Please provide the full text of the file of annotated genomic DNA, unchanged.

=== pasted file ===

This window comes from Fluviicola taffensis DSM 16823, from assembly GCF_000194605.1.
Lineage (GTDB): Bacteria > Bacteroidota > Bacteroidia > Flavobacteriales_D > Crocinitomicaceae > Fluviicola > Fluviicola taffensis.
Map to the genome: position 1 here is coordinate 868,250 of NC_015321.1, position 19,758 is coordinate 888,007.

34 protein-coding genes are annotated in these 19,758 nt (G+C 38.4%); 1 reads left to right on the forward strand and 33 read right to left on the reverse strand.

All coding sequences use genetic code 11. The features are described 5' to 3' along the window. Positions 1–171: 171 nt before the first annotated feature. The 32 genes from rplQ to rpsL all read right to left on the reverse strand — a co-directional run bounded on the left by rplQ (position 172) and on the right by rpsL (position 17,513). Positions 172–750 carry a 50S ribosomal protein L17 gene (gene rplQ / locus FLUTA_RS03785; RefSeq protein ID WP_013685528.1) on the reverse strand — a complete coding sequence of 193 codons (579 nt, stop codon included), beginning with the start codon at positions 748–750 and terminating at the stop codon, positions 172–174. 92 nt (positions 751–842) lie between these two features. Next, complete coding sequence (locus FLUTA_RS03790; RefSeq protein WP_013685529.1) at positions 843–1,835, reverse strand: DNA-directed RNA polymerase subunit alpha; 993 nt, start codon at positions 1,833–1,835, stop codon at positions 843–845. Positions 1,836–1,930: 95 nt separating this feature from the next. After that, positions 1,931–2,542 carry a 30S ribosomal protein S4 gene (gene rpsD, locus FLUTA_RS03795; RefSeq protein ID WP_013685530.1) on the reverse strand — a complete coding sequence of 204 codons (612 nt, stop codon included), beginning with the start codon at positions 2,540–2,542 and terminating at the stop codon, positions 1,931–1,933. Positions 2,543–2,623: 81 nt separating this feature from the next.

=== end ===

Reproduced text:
This window comes from Fluviicola taffensis DSM 16823, from assembly GCF_000194605.1.
Lineage (GTDB): Bacteria > Bacteroidota > Bacteroidia > Flavobacteriales_D > Crocinitomicaceae > Fluviicola > Fluviicola taffensis.
Map to the genome: position 1 here is coordinate 868,250 of NC_015321.1, position 19,758 is coordinate 888,007.

34 protein-coding genes are annotated in these 19,758 nt (G+C 38.4%); 1 reads left to right on the forward strand and 33 read right to left on the reverse strand.

All coding sequences use genetic code 11. The features are described 5' to 3' along the window. Positions 1–171: 171 nt before the first annotated feature. The 32 genes from rplQ to rpsL all read right to left on the reverse strand — a co-directional run bounded on the left by rplQ (position 172) and on the right by rpsL (position 17,513). Positions 172–750 carry a 50S ribosomal protein L17 gene (gene rplQ / locus FLUTA_RS03785; RefSeq protein ID WP_013685528.1) on the reverse strand — a complete coding sequence of 193 codons (579 nt, stop codon included), beginning with the start codon at positions 748–750 and terminating at the stop codon, positions 172–174. 92 nt (positions 751–842) lie between these two features. Next, complete coding sequence (locus FLUTA_RS03790; RefSeq protein WP_013685529.1) at positions 843–1,835, reverse strand: DNA-directed RNA polymerase subunit alpha; 993 nt, start codon at positions 1,833–1,835, stop codon at positions 843–845. Positions 1,836–1,930: 95 nt separating this feature from the next. After that, positions 1,931–2,542 carry a 30S ribosomal protein S4 gene (gene rpsD, locus FLUTA_RS03795; RefSeq protein ID WP_013685530.1) on the reverse strand — a complete coding sequence of 204 codons (612 nt, stop codon included), beginning with the start codon at positions 2,540–2,542 and terminating at the stop codon, positions 1,931–1,933. Positions 2,543–2,623: 81 nt separating this feature from the next.